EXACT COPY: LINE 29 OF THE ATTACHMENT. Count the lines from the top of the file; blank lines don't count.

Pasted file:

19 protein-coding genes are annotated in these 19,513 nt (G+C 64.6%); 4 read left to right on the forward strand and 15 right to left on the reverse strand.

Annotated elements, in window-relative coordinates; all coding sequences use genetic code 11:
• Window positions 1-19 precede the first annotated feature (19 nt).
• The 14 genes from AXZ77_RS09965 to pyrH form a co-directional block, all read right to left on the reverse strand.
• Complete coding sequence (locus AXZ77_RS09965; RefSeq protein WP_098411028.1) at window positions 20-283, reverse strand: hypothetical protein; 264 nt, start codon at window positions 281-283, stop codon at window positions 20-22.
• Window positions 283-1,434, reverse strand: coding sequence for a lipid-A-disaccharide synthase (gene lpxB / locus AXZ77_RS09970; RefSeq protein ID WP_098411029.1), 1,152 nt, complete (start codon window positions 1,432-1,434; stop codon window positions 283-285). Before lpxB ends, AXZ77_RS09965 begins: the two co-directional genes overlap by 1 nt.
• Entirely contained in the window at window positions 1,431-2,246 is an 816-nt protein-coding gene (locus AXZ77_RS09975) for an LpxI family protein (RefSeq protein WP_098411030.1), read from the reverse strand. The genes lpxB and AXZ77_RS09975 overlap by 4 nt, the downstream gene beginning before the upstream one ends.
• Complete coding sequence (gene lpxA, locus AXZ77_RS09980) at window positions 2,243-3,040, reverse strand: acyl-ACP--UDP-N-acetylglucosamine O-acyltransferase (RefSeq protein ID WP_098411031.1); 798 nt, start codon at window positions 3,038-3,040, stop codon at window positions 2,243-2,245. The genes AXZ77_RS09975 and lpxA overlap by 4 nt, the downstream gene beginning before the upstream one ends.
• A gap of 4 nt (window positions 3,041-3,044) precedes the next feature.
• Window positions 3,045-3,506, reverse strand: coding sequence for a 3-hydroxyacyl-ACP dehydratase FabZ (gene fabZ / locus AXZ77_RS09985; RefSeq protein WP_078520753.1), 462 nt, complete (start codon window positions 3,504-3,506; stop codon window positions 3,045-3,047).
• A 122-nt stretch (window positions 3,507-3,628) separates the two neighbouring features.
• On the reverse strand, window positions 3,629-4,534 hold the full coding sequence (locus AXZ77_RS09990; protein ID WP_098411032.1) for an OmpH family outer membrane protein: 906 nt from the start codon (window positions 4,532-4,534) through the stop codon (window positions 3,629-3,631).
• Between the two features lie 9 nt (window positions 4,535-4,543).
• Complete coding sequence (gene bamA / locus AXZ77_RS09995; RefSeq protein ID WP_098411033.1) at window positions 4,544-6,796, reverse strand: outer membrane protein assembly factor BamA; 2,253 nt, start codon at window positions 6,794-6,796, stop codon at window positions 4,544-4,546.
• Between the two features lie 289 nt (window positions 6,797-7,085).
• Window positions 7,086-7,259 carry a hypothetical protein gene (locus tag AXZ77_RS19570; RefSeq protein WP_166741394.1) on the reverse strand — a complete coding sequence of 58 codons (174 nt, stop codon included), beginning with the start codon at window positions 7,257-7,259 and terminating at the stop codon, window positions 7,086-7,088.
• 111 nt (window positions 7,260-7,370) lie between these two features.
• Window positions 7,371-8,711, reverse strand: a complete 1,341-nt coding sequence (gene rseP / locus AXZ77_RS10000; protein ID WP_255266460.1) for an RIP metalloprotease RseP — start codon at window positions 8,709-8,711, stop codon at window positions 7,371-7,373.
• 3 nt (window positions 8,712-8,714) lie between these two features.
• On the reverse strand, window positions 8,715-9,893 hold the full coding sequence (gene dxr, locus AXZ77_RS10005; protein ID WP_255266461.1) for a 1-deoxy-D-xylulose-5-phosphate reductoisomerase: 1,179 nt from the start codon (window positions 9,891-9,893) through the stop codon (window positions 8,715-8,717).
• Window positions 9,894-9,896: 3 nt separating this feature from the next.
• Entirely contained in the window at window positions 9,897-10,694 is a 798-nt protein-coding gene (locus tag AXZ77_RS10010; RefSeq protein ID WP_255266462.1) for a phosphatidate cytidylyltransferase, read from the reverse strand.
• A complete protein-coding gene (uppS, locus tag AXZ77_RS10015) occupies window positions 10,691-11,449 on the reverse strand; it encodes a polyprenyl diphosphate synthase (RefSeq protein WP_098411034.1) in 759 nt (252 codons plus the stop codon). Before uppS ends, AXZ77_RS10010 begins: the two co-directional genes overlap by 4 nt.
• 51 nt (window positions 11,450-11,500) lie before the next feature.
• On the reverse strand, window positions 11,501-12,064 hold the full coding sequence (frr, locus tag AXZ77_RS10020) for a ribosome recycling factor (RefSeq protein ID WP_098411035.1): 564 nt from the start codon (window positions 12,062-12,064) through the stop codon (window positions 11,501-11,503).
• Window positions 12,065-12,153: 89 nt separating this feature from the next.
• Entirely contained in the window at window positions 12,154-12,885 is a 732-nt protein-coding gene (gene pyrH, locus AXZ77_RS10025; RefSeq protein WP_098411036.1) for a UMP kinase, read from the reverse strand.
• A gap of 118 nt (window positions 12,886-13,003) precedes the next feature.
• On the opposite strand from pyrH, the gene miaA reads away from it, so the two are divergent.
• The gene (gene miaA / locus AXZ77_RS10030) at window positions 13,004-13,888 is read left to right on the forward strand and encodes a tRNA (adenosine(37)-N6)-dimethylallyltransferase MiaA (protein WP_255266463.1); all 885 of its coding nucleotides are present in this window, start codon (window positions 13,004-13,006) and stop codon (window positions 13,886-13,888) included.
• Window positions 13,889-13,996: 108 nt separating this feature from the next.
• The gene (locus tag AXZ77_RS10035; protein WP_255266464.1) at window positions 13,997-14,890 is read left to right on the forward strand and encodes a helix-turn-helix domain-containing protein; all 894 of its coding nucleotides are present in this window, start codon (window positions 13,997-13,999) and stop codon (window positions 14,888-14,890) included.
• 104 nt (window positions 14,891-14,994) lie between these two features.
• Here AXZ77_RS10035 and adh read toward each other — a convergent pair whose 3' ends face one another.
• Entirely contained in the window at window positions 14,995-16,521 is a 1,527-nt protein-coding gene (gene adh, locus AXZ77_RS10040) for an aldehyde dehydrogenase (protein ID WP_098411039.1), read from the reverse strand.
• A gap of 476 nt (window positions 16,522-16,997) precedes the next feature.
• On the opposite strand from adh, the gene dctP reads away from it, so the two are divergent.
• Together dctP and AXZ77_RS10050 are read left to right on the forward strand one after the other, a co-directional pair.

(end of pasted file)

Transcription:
• On the opposite strand from pyrH, the gene miaA reads away from it, so the two are divergent.